He is a Kidd in name only, his game showing signs of decline in a market where the economic signs aren't encouraging.
Dallas Mavericks owner Mark Cuban has to decide on the fate of Jason Kidd, whose second go-round in Big D ended in big disappointment.
Cuban has erred in the past when it comes to addressing the all-important position at point guard.
He could have tied up Steve Nash, but Cuban wasn't willing to give Captain Canada a long-term commitment because the owner deemed that Nash wasn't worthy.
Cuban had a young explosive point guard in Devin Harris but traded Harris and draft picks to New Jersey last year for Kidd, who broke into the league in Dallas.
In the wake of Dallas' playoff exit against the Denver Nuggets, many questions are being asked, which is predictable when teams get eliminated.
Of all the areas that need to be addressed, the most pressing and problematic involves Kidd.
Kidd is a free agent this summer and no one knows for sure what market awaits players such as Kidd.
No one is kidding themselves in believing Kidd is the elite player he once was when he simply took over games without taking a single shot.
Making shots has always been Kidd's Achilles heel, but his competitive fire and ability to get the ball to the right guy at precisely the right spot on the floor have always separated him from his peers.
Under no circumstance will Kidd earn the roughly $21 million US he made this past season, which made him the third-highest paid player in the NBA.
Money isn't exactly an issue with the deep-pocketed Cuban.
Kidd has never struck anyone associated with the game as being driven by money.
His career, which will one day involve enshrinement into the Hall of Fame, remains incomplete because Kidd has never won an NBA title, despite two appearances in the championship showcase.
Once he is able to separate the emotions from the business, Kidd may end up deciding that the best option is to go to a team that has the best chance of winning a title.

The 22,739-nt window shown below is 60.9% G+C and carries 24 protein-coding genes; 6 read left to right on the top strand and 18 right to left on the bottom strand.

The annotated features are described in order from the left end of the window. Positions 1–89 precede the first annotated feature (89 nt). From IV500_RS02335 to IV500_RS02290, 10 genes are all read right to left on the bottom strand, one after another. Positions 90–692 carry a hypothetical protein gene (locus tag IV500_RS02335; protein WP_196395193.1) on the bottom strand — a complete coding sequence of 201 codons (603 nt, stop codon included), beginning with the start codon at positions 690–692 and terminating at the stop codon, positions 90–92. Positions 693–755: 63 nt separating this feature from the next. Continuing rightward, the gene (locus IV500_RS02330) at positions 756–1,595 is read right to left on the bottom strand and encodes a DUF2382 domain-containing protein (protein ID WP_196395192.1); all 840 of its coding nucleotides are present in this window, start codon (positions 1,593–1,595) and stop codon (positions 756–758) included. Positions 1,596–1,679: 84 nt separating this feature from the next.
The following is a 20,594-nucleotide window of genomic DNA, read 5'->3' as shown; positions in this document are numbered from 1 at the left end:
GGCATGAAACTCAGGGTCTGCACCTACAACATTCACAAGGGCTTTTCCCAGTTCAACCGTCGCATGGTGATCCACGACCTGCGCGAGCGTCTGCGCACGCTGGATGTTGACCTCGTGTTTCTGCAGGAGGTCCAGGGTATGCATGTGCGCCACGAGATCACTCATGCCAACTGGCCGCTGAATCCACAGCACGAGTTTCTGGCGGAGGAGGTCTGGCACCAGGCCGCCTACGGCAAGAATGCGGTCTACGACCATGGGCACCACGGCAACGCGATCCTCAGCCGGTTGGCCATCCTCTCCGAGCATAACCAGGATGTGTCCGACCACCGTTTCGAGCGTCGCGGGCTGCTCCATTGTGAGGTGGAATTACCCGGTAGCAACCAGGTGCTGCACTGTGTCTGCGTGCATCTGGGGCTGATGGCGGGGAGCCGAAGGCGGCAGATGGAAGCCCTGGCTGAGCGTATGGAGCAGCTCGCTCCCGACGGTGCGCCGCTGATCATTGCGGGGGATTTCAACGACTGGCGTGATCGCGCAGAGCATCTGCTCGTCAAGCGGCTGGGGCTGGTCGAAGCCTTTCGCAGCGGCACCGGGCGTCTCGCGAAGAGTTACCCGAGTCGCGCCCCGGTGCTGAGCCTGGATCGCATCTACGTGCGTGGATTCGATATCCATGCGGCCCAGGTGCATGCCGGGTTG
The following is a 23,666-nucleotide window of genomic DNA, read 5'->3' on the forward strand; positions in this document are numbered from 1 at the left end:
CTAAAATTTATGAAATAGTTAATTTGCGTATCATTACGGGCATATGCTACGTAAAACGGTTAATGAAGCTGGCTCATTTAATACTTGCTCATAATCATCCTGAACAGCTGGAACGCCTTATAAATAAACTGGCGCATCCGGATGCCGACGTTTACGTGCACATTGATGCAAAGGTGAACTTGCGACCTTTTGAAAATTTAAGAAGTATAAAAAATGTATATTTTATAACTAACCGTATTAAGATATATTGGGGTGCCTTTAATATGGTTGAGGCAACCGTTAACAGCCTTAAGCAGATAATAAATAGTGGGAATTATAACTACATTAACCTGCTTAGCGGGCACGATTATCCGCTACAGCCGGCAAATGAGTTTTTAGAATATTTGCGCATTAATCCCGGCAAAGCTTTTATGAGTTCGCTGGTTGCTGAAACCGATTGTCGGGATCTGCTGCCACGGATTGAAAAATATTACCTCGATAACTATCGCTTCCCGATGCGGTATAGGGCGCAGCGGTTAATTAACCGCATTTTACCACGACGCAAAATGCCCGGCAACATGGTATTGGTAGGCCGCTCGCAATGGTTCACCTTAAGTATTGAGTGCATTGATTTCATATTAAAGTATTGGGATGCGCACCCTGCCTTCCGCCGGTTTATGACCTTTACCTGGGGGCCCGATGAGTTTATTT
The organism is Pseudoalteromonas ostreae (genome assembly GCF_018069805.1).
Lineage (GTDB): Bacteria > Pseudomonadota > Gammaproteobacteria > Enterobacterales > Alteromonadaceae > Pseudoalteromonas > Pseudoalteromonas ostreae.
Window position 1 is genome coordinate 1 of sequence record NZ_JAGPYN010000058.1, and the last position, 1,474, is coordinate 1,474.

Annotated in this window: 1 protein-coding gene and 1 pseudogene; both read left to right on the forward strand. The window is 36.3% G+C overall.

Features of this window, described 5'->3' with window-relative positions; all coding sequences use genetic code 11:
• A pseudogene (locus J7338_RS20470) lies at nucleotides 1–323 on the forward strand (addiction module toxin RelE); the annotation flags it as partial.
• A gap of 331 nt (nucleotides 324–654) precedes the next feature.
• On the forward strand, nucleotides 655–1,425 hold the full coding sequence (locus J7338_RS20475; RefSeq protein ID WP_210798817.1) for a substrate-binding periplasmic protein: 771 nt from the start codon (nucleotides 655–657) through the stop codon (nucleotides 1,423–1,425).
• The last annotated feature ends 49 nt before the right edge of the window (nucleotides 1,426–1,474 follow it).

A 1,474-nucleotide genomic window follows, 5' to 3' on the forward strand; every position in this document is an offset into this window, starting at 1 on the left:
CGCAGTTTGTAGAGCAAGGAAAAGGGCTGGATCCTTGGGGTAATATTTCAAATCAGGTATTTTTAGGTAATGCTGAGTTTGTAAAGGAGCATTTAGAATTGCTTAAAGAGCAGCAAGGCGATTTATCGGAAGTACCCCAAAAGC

The Mavs are entering a critical stage in their history.
Dirk Nowitzki, a first-team NBA all-star, who averaged 34.4 points against the Nuggets, can opt out of his deal next summer.
As one might expect, Mavs players have nothing but praise when it comes to Kidd.
"Jason Kidd is still a great player,'' Jason Terry, the league's top sixth man, said. "We all want him back, but he's free. He can go wherever he wants to go."
As reporters gathered in Denver following Dallas' elimination late Wednesday night, Mavs head coach Rick Carlisle was asked to comment on his floor general.
"It's hard for me to put into words what he does for our team and how he makes us better," Carlisle said of Kidd.
"He does so many things to make us a better team and I've made that known throughout the organization."
The ball appears to be in Cuban's court, but Kidd will have a lot to say.
That's the beauty of free agency when it applies to a veteran such as Kidd, whose legacy will be validated with a championship ring.
Depending on what Dallas does this summer, Kidd may decide that it's in his best interest to move on.
Nuggets of truth
Maybe now people will give Denver its proper due.
The Nuggets will play in the Western final with a legitimate chance of advancing to the NBA final.
Chauncey Billups and Carmelo Anthony are playing at such a high level that Denver's dynamic duo will present problems for any team.
The Nuggets have won 16 in a row at home and have an air of confidence only a playoff-proven player such as Billups can provide.
"These guys are legitimate, a legitimate championship-calibre team," Carlisle said. "They've got a great shot."
Coaches are inclined to praise the enemy once they are vanquished, but Carlisle's words ring true.
The Nuggets are a very exciting team. Their identity, among most fans, is offence, but the Nuggets can defend.
Also overlooked is Denver's versatility and depth.